Parsons is considered to be a leading expert in cetacean biology and marine mammal conservation biology. He was previously the Senior Research Associate at the University Marine Biological Station Millport in the U.K., as well as Director of Research and Education for the Hebridean Whale and Dolphin Trust. He received a PhD from the University of Hong Kong, where he studied Indo-Pacific humpback dolphins and finless porpoises. He has also researched marine exotoxicology and marine noise pollution. He is active in conservation communication and has published several articles on the importance of honing communication skills for scientists.


Parsons has worked on marine conservation projects on all seven continents in more than two decades of marine research.

Parsons is the chair of the Society for Conservation Biology (SCB) Conference Committee and recently completed two terms as the President of SCB’s Marine Section (SCBMarine). IMCC is the international conference of SCBMarine. “The IMCCs are the largest international meetings of marine conservation academics and practitioners,” Parsons maintained. He said IMCCs are more than presentations and publications in scientific journals. He stressed the necessity of direct conservation outputs that are “meaningful and have a ‘real-world’ impact…. [IMCCs] positively affect policy, management and public understanding and concern about marine conservation issues.”

Follow Parsons on Twitter @Craken_MacCraic.

The Benefits of Tweetable Abstracts


Erin Eastwood explains how turning your abstract for a scientific conference into a Tweetable 140 characters can benefit you, your science and the conference you are attending. Erin is the intern for the journal Conservation Biology (@ConBiology), the flagship journal of the Society for Conservation Biology (SCB).

“The Marine Section [of SCB] has been at the forefront of using Twitter effectively to enhance scientific conferences like IMCC and in encouraging and facilitating the use of twitter at ICCB,” said Nathan Spillman, the Marketing and Communication’s coordinator for the SCB.

The 3rd International Marine Conservation Congress (@IMCC2014) is the international conference of the Society for Conservation Biology’s Marine Section (@SCBMarine). The International Congress for Conservation Biology, or ICCB, is the biennial international conference of the Society for Conservation Biology (@Society4Conbio).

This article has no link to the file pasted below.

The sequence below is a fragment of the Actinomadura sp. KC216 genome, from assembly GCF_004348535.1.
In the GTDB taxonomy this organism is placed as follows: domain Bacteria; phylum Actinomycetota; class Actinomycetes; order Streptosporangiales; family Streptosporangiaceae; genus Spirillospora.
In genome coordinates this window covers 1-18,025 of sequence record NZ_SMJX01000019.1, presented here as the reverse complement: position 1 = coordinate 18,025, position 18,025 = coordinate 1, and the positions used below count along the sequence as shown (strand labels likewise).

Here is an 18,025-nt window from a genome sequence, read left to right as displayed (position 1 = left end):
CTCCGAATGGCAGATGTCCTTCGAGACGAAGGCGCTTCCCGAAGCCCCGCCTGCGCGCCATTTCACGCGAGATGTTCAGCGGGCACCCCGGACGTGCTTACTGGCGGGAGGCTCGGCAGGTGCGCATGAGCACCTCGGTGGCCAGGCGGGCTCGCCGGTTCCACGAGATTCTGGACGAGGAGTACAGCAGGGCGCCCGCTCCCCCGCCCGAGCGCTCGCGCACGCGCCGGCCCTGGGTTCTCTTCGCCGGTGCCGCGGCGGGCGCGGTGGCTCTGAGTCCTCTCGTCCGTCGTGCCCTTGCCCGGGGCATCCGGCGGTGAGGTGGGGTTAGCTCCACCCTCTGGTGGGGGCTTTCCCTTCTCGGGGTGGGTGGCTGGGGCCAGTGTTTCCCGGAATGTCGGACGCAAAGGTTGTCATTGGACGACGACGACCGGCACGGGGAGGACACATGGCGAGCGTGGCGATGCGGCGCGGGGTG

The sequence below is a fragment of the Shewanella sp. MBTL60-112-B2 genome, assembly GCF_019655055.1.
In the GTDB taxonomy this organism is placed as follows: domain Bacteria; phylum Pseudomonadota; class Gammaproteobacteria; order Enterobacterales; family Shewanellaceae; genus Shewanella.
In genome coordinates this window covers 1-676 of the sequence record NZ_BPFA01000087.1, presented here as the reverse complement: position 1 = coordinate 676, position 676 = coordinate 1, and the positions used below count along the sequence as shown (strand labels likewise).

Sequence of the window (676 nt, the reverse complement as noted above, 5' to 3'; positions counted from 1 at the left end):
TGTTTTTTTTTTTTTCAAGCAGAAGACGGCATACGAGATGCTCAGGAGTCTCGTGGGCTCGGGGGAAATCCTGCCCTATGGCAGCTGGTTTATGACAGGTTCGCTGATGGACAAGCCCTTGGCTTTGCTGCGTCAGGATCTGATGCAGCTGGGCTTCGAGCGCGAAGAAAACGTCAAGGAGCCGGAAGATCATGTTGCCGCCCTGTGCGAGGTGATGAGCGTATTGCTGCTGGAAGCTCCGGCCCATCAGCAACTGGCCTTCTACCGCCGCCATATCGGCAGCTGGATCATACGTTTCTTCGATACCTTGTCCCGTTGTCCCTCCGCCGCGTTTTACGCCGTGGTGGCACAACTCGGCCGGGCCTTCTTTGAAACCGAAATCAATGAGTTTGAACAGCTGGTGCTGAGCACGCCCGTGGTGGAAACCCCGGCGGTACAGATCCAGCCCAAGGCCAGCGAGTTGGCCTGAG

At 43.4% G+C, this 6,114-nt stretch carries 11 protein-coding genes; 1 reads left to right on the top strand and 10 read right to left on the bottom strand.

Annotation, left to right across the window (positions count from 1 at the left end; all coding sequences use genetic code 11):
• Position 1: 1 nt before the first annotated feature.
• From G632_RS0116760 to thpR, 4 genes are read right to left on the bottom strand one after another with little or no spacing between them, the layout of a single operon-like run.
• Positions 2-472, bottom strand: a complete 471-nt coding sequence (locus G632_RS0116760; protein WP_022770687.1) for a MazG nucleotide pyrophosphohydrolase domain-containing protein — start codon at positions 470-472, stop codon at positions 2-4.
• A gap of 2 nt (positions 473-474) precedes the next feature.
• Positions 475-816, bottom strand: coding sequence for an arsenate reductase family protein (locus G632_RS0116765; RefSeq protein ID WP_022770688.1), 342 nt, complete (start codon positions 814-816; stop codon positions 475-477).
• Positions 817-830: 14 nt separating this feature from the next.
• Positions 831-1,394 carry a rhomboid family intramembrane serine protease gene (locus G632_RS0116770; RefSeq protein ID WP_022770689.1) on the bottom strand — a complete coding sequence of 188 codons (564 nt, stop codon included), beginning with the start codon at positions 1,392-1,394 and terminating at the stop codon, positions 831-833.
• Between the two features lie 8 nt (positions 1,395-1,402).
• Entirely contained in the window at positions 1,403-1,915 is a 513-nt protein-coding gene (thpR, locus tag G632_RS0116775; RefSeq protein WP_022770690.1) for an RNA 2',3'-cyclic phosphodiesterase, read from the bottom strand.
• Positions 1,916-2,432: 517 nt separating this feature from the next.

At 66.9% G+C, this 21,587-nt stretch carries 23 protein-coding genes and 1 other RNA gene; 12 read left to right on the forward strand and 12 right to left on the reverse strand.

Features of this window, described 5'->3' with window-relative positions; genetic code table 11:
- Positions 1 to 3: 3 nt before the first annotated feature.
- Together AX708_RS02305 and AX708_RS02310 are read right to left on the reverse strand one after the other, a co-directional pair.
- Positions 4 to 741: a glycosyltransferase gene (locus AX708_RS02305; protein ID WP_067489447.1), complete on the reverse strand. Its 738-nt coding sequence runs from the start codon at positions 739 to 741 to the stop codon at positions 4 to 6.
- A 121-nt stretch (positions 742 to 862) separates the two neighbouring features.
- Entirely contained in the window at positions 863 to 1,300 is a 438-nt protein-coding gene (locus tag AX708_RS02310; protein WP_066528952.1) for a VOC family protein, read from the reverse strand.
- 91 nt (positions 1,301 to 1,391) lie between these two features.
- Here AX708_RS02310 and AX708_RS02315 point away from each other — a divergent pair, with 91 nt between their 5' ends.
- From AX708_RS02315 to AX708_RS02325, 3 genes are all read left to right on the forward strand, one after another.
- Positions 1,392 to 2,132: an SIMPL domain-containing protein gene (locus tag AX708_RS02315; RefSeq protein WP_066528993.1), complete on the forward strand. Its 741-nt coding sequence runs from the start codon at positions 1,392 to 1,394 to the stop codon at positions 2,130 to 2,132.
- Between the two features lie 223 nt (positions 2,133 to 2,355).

IMCC3 Mascot: The Atlantic Puffin

Atlantic puffins on the Isle of Lunga, a Treshnish Isle in Argylle and Bute, Scotland. (Photo by Samantha Oester)

Atlantic puffins on the Isle of Lunga, a Treshnish Isle in Argylle and Bute, Scotland. (Photo by Samantha Oester)

by Samantha Oester

As a child, I was fascinated by puffins, among many other exotic seafaring animals. (Exotic, meaning, I had never seen them in the forests of West Virginia.) My kindergarten teacher read us a book on seabirds, and puffins enchanted my young heart. The Atlantic puffin (Fratercula arctica) in the book she held up was small, fast and colorful, she explained. They could be found in several places I had never heard of, including a magical land called Scotland. (My five-year-old self may have added the magical bit. At that age, the presence of castles equaled magical.) I imagined myself sitting among these tiny birds, in a place where green and blue met.

Atlantic puffins reside in coastal colonies during breeding season, tunneling cliffside burrows of offshore islands to lay a solitary egg. It is during mating season that Atlantic puffins sport their signature brightly colored beaks. During breeding and rearing in spring and summer, they can be found in their clifftop colonies on several Scottish Isles, including East Lothian, the Inner and Outer Hebrides, Fife, Shetland and Orkney. Breeding pairs typically return to the same burrow location each year. The puffin parents take turns caring for the egg and chick. Eggs hatch in about six weeks, and rearing takes about two months.

Atlantic puffin carrying food for a chick on the Isle of Lunga. (Photo by Samantha Oester)

Atlantic puffin carrying food for a chick on the Isle of Lunga. (Photo by Samantha Oester)

Atlantic puffins chiefly eat small fish and sand eels. They are also known to consume mollusks, crustaceans and marine worms. Parents can often be seen flying prey from the sea to burrows to feed their young. Atlantic puffins are preyed on by larger seabirds, such as hawks and skuas.